Monday, February 25, 2013

I'm not obsessive, I'm just... focused.

It feels like that time where I should blog about a selection of recent art before the recent art reaches critical mass!

Finished this commission for Jackal. 10 hours in total, Paint Tool SAI per usual for my digital paintings. Really enjoyed working on this one.

I made a set of Magic: the Gathering themed avatars for myself and my boyfriend, and I wound up saving step-by-step work in progress files of the painting process to be all educational for some people on the internets. So I might as well walk through them in brief here, too! First I sketch, usually over the course of multiple layers. This sketch was two layers - a rough figuring it out layer and the above less rough "okay let's clarify what the firth is happening here" layer. Also since this particular piece was meant to be connecting icons/avatars, I visually divided the canvas in half by toning one side, in order to compose them both together and separately.

Then I slap down flat colors in a layer beneath the sketch. In SAI, I use the pen tool and the watercolor tool for this.

Next I map out the shadows and, in this case because magical hijinks are ensuing, the glowing using layer styles. I work on luminosity layers for highlights/glowing and multiply layers for shading. This is just a nice, quick way to define light sources and begin to pull overlapping color into them.

True painting begins. I tend to first attack my subjects with larger, textured brushes - "bristle" for fur, "xcross_arrow" for landscape and mechnical stuff, "fuzistatic" for certain cloths, and so forth. Or just a large, lower opacity watercolor brush.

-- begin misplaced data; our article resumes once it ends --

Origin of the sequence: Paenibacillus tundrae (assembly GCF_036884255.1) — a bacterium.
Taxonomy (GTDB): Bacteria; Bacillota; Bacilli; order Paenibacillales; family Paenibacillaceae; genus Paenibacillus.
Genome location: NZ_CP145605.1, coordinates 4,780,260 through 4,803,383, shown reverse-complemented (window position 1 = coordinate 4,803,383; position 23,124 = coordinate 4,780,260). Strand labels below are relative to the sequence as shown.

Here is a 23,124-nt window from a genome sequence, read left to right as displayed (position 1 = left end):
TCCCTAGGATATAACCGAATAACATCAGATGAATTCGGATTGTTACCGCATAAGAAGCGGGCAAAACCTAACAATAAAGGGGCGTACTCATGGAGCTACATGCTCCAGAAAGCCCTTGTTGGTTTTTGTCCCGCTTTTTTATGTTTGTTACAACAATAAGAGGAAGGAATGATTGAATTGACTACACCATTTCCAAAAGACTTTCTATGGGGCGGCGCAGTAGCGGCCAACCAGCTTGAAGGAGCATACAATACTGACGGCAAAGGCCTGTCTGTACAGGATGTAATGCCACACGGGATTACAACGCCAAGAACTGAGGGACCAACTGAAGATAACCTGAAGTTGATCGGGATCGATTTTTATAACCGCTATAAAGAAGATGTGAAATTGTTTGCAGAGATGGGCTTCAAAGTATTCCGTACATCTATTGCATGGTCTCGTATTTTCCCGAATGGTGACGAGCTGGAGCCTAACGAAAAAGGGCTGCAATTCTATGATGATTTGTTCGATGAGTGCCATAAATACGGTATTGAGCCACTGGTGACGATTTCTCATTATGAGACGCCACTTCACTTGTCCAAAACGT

Ta-da! Our fuzzy alter egos cosplaying as Jace Beleren and Chandra Nalaar complete. The remainder of painting involves smaller and smaller brush sizes and more particular brush strokes. The longer I work on a piece the more texture and detail I can work into it. Occasionally I attack the canvas with more overlay or luminosity layers to get a sense for blending larger areas of color, then compulsively paint over them some more.

 Anyway! More commissions. Here's a quick color a fellow ordered for his tentacle bird lady on Valentine's Day.

And an 11 hour painting of a chakat checking the oil dipstick on a truck. I am incidentally getting better at handling cars/trucks/spaceships, thanks to people commissioning them lately.

Also hey whoa sometimes I work in traditional media too. Not often because paints, palettes and drawing boards are less portable than simply working on my 12" tablet pc, but if someone asks I will gladly acquiesce them. This is acrylic and prismacolor pencil on 13"x10" matte board.

Cheeky D&D blink dog/gnoll pin up commission in progress. Acrylic on 16"x12" matte board.

Personal doodle, acrylic on bristol vellum.

Back to the digital world... today I hosted a for fun stream in which a friend of mine ran a Dresden Files trivia contest and I dished out art prizes to the winners. This is a 3 hour speedpaint for the first place winner; they requested Demonreach in the crystal caverns beneath the island.

This is a 2 hour speedpaint for the second place winner, of their DFRPG character Gilitine. Apparently I was destined to paint all the hooded/cloaked figures with no real faces today.

Lastly, speaking of the Dresden Files, I decided this is finished. Most intense heavy inking practice ever. I might poke it more later if I decide to put it in my portfolio proper.

Sleep beckons. Enjoy the arts, anyone who happens to view this blog!

4 comments:

  1. Great pictures Anya! I can tell you really are getting better and better!

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  2. Replies
    1. Yesss. Waldo Butters is a fantastic character.

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  3. I love seeing the in-progress pics leading to the final product. Those have always been intriguing to me.

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